Americans have been barraged for years about the failing institution of marriage and the soaring divorce rates. In reality, though, according to a 2014 New York Times article, “the divorce rate peaked in the 1970s and early 1980s and have been declining for the three decades since.
If the trend continues, nearly two-thirds of marriages will never involve a divorce.” Although great news for the sanctity of marriage, there are still millions of families affected by divorce.
I guarantee we all know a friend, neighbor, colleague or even a family member dealing with the uncertainty of divorce at this very moment.
Divorce can be extremely stressful for all parties involved. The emotional toll, as well as the physical and psychological impact on the family, can be devastating.
Dealing with financial issues and the allocation of assets can be overwhelming and many individuals don’t know where to turn for assistance in this area. It is extremely important to ensure your finances are set up correctly to secure your future financial well-being.
Steps to take to ensure both partners are protected:
- Talk early to a Financial Planner
If you don’t have a Financial Planner, find one that you feel comfortable with. Often, one member of the couple took care of the finances and therefore the other person is not familiar with any of the shared financial accounts.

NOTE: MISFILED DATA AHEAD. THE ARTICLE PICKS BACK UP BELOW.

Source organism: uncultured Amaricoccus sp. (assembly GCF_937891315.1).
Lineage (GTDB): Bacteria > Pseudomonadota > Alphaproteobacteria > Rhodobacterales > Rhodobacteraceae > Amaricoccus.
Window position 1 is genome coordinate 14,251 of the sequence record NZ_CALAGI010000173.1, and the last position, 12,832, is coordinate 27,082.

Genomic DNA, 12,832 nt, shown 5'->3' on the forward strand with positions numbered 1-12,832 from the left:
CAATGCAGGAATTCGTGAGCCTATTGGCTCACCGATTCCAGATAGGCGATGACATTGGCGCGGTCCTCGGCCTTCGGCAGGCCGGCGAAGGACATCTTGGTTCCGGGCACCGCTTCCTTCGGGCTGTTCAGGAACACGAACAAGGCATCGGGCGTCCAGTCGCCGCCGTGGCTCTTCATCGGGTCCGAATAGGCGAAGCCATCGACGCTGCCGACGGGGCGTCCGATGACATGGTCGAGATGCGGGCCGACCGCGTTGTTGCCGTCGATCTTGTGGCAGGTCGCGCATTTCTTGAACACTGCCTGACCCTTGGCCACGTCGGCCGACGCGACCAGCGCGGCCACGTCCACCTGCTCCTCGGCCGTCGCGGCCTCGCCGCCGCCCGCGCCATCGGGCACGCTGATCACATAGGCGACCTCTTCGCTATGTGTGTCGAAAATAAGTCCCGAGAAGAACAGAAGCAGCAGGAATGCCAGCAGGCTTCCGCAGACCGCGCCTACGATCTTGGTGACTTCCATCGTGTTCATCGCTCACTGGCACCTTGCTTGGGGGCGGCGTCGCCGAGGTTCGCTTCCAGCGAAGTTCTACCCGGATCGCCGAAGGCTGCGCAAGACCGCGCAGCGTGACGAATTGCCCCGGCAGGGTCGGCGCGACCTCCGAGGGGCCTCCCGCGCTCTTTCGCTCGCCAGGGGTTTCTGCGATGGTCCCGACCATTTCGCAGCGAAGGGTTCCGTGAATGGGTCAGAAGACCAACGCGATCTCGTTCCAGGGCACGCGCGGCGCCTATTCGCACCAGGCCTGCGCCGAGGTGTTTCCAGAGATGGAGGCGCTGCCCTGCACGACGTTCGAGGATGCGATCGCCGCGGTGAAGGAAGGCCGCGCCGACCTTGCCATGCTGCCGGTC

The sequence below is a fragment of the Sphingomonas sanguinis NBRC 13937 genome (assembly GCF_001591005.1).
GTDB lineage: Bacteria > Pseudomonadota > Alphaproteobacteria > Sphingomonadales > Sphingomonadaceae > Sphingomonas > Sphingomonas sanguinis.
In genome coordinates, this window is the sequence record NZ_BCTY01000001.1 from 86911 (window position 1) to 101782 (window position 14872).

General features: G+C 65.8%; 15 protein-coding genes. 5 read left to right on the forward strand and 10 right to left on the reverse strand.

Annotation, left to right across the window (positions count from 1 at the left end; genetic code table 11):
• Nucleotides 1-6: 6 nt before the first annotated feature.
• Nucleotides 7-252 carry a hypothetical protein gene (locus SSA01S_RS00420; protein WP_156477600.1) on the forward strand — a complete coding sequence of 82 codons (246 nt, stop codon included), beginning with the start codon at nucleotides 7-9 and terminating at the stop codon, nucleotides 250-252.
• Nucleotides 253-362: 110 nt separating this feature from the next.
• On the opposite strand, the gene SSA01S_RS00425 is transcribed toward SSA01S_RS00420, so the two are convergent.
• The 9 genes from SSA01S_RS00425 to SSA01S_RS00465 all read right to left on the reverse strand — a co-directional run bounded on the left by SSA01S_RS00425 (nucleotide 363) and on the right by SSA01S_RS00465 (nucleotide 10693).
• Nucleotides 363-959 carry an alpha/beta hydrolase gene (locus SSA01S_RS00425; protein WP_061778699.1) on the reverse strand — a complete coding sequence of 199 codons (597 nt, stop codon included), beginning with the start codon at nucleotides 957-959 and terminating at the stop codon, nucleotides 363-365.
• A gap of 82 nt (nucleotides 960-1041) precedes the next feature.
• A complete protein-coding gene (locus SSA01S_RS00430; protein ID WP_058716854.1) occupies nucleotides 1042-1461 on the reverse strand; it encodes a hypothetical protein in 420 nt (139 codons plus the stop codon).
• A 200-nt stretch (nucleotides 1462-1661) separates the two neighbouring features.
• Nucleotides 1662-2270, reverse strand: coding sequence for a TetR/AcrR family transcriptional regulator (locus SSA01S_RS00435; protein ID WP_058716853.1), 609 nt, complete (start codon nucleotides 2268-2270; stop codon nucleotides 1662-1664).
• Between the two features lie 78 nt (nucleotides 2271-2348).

Start early and begin to build a synergy with a professional who will help you understand what financial steps to take. During this time, individuals engage the services of attorneys who help guide the legalities of divorce and may look to various counselors or therapists to help with their emotional state of mind.
Yet, equally as important and sometimes overlooked, is to employ the services of a financial professional whose expertise in the financial arena is essential for the stability needed as your new life emerges.
- Don’t Decide Too Quickly regarding the division of assets
Often times, divorce can be very contentious and therefore individuals make hasty decisions regarding the division of their assets. One may end up with the home and the other ends up with cash.
It is so important to take emotions out of the equation and not have any knee-jerk reactions when the important questions arise regarding who gets what. One suggestion may be a co-ownership until the house is sold.
A house is a hard asset that can’t be turned into cash too easily. Cash is extremely important for emergency purposes and with so many changes happening in your life at one time, you want to ensure that you can cover unplanned expenses that may arise.
Author: Joel Johnson
Source Article: http://bit.ly/2j7Zos9